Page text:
In any case his hierarchy certainly pulls him in again quickly with the RFID implant in his arm, which in turn needs to be removed by the Villain in order to enter the murky rhizome world of the Villain. Interesting that the torture scene happens in this world.

the structural paradigm has certainly shifted though, without a doubt. they even note it explicitly in the film when M laments the passing of the Cold War upon hearing of Bond's 'Bush in Iraq' moment of barging onto sovereign territory guns blazing, and making a bloody mess of everything. [Let's hope that when the Iraqis plead with Bush to "laissez tomber" (the words of the embassy functionary: literally, "let go") that Bush doesn't pull a Bond and blow the whole place up rather than face a defeat.]

even the opening sequence will carry the metaphor. Bond literally chases the badguy, a bombmaker (creative destruction?), over and around a structure. the rhizomatic badguy navigates the skeletal framework fluidly, moving within it in ways that its builders did not intend. Bond on the other hand is compelled to follow, but must rely mostly on brute force and technology, and is too slow to keep up, mentally or physically, with the unconventional movement and information processes of the badguy. the badguy only ends up getting caught when he re-enters the world of hierarchy, the embassy, Bond's structural turf.

it is interesting too that they took the gadgets out. technology isn't decisive in Bond's endeavors here. Tech also does not serve the usual deus ex machina role that it does in the other Bond films. the tech that he does use, the defibrillator, epipen, the surveillance tapes, homing device, are far from the bleeding edge. we've had those things in some form for years. actually the most cutting edge tech, the RFID chip, is only used on Bond himself to bind him further to his hierarchy. the tech here isn't man's salvation, it doesn't even serve him, it makes him serve it.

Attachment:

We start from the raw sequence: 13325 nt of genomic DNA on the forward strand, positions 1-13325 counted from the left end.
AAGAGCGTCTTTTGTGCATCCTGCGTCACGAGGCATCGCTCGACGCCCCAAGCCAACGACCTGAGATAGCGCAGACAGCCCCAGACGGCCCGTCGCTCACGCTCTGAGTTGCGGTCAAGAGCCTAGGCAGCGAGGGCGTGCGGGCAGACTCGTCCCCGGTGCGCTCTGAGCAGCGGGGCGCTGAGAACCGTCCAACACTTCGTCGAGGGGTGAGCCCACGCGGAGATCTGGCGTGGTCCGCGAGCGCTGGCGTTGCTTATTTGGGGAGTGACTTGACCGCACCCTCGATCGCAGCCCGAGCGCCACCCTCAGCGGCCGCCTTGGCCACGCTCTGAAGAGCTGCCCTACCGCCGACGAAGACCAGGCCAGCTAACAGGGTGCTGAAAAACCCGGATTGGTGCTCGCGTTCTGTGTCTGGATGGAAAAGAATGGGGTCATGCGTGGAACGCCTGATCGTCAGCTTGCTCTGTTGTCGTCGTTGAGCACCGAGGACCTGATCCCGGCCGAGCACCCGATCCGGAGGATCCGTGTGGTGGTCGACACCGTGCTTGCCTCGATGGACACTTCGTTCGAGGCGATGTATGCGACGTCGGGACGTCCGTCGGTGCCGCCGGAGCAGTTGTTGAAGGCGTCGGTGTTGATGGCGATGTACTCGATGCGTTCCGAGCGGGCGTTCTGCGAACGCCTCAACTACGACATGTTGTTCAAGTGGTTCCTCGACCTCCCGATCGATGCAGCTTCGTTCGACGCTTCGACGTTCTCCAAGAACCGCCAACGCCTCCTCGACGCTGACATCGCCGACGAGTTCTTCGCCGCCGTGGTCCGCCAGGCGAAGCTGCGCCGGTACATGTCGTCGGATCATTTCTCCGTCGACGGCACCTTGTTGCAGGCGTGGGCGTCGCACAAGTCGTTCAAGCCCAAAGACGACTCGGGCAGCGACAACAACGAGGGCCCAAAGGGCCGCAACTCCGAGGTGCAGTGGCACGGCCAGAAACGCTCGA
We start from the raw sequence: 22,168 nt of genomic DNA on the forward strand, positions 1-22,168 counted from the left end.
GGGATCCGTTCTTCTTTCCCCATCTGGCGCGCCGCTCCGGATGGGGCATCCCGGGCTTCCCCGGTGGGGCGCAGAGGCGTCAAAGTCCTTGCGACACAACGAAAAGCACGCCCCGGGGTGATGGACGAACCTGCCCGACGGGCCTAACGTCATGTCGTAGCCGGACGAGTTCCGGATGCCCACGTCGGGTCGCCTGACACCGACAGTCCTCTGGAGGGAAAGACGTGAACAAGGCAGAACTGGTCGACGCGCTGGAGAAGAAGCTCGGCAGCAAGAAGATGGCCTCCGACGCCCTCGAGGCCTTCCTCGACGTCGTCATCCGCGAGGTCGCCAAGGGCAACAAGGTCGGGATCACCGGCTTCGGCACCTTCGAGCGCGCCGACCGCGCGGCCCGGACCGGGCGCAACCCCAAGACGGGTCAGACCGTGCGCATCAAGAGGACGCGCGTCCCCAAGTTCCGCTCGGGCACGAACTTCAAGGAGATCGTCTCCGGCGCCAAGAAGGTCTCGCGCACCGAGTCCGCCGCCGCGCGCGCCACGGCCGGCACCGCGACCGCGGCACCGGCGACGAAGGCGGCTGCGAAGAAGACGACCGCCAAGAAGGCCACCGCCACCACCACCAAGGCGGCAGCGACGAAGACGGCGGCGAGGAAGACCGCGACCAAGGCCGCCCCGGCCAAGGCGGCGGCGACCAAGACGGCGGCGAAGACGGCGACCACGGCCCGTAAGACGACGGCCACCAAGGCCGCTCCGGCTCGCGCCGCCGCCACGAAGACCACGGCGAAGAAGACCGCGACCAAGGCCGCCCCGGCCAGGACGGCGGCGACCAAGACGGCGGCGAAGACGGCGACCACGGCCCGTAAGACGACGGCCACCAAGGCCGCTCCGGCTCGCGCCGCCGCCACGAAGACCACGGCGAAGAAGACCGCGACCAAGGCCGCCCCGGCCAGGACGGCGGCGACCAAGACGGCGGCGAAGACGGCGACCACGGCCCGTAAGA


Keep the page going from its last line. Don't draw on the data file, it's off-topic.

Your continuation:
ultimately too his hierarchy fails him. the trail that M is able to follow goes cold, and the crucial piece of information is obtained because of Vesper's non-rational insight into his personality. which mirrors the way M used the same insight, as a mother-figure instead of a love-object, to get Bond to pick up the trail in the first act. so even the ends of hierarchy are only achieved by what little rhizomatic activity creeps into the system.

i'm sure there's more in there too. thanks for letting me ramble a bit.



btw, Jeff, have you ever read Colin Ward's "Anarchy in Action"? I think you'd find it useful.

Jeff Vail said...

Big Gav: Check out Michael Parenti's "The Assassination of Julius Caesar" for this alternative explanation of his role in history (as well as a very good discussion on what happens when modern writing on ancient history draw almost exclusively from intermediaries who were aristocrats themselves). I discuss the land-reform and "optimates" vs. "populares" struggle that engulfed Caesar, Tiberius Grachi, Sulla, and other great roman populists--basically, they all tried to sieze power to institute land reform in hopes to revert to the "glory days" of the Republic full of multitudes of small famers and landholders and away from the "Latifundia," or great plantations that were enriching the Roman artistocracy at the expense of the "middle class." Very Lou Dobbs (sorry, that's may be only a relevant joke in America). Anyway, I think that it is a fascinating historical account of essentially a structural, hierarchy vs. rhizome phenomena.